The Tennessee Valley Authority (TVA) is proposing to design and build a new facility that would dry byproduct streams of bottom ash and pyrite at the Kingston Fossil Plant, as part of a commitment to change the way ash and coal products are handled. Kingston Fossil Plant is a 1.7GW, coal-fired power plant with nine generating units located in Roane County, Tennessee.
The new facility would allow the byproducts to be stored in an onsite, dry landfill. Additionally the proposal coincides with TVA’s previous plan to close all wet ponds containing coal combustion residue, and convert them to dry storage throughout its coal fleet. TVA has chosen Kingston to be the first site to undergo the conversion.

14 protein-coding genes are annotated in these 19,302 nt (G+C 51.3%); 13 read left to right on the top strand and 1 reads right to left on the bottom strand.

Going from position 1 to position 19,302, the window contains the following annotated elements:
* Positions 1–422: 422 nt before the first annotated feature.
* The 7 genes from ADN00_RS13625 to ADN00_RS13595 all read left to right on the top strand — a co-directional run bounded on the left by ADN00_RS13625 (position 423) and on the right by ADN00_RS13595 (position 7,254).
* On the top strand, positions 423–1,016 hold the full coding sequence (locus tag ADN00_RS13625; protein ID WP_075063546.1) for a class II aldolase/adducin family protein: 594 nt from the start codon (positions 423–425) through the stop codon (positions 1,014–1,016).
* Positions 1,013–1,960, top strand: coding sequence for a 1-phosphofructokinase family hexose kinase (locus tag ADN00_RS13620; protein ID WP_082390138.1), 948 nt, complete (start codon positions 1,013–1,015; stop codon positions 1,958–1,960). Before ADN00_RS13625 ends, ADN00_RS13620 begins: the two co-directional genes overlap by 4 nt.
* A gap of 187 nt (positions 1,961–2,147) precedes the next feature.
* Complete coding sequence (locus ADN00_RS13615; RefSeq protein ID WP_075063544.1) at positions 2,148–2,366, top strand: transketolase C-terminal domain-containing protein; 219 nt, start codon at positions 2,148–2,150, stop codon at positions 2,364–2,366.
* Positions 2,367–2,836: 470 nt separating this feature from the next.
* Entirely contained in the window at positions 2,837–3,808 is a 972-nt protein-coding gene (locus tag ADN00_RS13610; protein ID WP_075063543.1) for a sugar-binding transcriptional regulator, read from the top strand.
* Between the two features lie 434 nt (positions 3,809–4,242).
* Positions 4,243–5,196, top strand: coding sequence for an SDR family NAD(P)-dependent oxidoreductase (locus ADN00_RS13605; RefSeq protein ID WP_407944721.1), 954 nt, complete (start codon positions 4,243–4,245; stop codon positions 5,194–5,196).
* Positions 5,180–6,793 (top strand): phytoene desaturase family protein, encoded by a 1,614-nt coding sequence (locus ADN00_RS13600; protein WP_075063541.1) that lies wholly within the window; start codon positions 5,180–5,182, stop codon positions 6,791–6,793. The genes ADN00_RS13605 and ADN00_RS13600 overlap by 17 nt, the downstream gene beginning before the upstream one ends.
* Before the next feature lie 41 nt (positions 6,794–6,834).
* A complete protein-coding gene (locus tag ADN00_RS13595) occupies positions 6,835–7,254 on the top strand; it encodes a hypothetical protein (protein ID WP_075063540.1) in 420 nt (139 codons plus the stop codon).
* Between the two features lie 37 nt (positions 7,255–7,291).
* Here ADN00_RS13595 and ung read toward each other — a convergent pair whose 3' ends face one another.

If built, the stream would leave the plant and be pumped to the new dewatering facility; moisture would then be removed, and the dry product would be loaded onto trucks and hauled to an onsite landfill for disposal. The wastewater would be processed and discharged according to regulatory requirements.
In 2008, 5.4 million cubic yards of coal ash sludge were released from the Kingston plant. In December 2014, the company announced cleanup for the coal ash spill, neared completion, as the utility completed a cover for a 240-acre permanent ash retention at the plant. TVA funded and partnered with federal and state agencies and universities to conduct a two-year Environmental Assessment.
The assessment is available for review and comment until May 5, 2015.
To read the assessment, click here.
Subscribe to the Power Engineering enewsletter